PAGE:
MARCH 5, 2015 - Hi! I've just read something that we at Flickennel have known for a long, long time: a close, involved relationship with a companion animal helps people of ALL ages deal with stress. Now, however, this has been proven in a study published recently in the journal Applied Developmental Science, done by researchers affiliated with Tufts University, to be especially true with children of military families, where one or both parents is deployed for long periods of time, and a personal attachment to a pet helps the child handle it better than a child without a pet:
Kids with at least one parent who was deployed had significantly higher stress levels than those who didn’t. The ability to interact with a companion animal played a strong role in helping those children cope, and the quality and strength of the connection between children and their pets was also important.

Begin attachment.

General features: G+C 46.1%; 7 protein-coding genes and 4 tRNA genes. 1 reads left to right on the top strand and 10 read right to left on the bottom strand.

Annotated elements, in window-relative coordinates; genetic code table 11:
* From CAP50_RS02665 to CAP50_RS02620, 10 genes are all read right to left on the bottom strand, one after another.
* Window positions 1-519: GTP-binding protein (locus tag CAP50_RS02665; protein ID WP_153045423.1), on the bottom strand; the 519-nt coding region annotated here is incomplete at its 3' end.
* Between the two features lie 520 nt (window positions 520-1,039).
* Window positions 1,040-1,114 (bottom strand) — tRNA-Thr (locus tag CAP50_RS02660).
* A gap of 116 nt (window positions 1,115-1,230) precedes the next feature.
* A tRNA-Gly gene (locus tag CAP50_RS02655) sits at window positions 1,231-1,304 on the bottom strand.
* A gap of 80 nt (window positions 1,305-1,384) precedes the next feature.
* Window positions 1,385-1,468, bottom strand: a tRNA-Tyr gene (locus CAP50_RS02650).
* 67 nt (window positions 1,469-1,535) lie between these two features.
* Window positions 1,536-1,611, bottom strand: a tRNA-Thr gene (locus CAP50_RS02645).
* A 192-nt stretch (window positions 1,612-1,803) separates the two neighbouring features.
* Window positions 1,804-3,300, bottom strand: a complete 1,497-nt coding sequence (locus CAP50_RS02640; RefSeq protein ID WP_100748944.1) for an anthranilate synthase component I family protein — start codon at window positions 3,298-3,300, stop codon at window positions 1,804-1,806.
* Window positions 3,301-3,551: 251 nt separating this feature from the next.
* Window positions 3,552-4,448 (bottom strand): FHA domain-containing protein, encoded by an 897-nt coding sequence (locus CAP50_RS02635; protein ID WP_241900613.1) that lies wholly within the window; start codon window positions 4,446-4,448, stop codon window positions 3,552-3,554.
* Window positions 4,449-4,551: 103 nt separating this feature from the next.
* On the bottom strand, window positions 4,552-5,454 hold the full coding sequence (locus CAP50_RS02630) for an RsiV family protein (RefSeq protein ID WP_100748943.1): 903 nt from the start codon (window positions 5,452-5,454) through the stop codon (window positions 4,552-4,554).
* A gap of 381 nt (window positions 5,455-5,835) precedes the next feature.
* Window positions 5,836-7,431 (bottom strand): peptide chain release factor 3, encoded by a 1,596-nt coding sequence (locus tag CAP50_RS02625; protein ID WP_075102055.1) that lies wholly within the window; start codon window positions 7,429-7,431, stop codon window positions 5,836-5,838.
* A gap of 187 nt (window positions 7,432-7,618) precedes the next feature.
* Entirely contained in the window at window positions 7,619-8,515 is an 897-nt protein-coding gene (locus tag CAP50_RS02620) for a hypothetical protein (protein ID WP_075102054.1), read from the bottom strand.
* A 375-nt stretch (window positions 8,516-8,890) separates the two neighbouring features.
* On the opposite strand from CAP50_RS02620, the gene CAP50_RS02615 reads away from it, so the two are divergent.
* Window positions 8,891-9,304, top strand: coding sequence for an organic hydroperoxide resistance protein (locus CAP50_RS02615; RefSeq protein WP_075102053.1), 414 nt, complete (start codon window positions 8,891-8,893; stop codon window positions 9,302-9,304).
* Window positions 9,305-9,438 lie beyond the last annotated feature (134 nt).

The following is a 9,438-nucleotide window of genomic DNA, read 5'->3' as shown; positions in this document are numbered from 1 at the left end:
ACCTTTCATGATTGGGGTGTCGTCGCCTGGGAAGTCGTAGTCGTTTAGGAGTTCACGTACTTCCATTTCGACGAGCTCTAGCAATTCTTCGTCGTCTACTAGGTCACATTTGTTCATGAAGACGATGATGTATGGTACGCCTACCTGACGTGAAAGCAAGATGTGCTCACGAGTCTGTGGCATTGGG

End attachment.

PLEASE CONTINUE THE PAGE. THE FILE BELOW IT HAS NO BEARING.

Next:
According to Mueller:
“It isn’t enough to be around animals – children need to be engaged in that relationship. Strong attachments to pets may foster a more proactive attitude about handling stressful problems and could serve as a bridge to developing and maintaining peer relationships during stressful circumstances.”
You may read the article on the healthypets/mercola.com webpage - the photo on the page even shows a boy holding a MINIATURE DACHSHUND PUPPY that looks like it could have come from FLICKENNEL!!!
We are as proud as we can be, every time we're chosen to place one of our finest in the home, hands and hearts of one of America's finest! Dachshunds are so very loving, so understanding, so PERFECT - we think every home, military or not, should have at least one!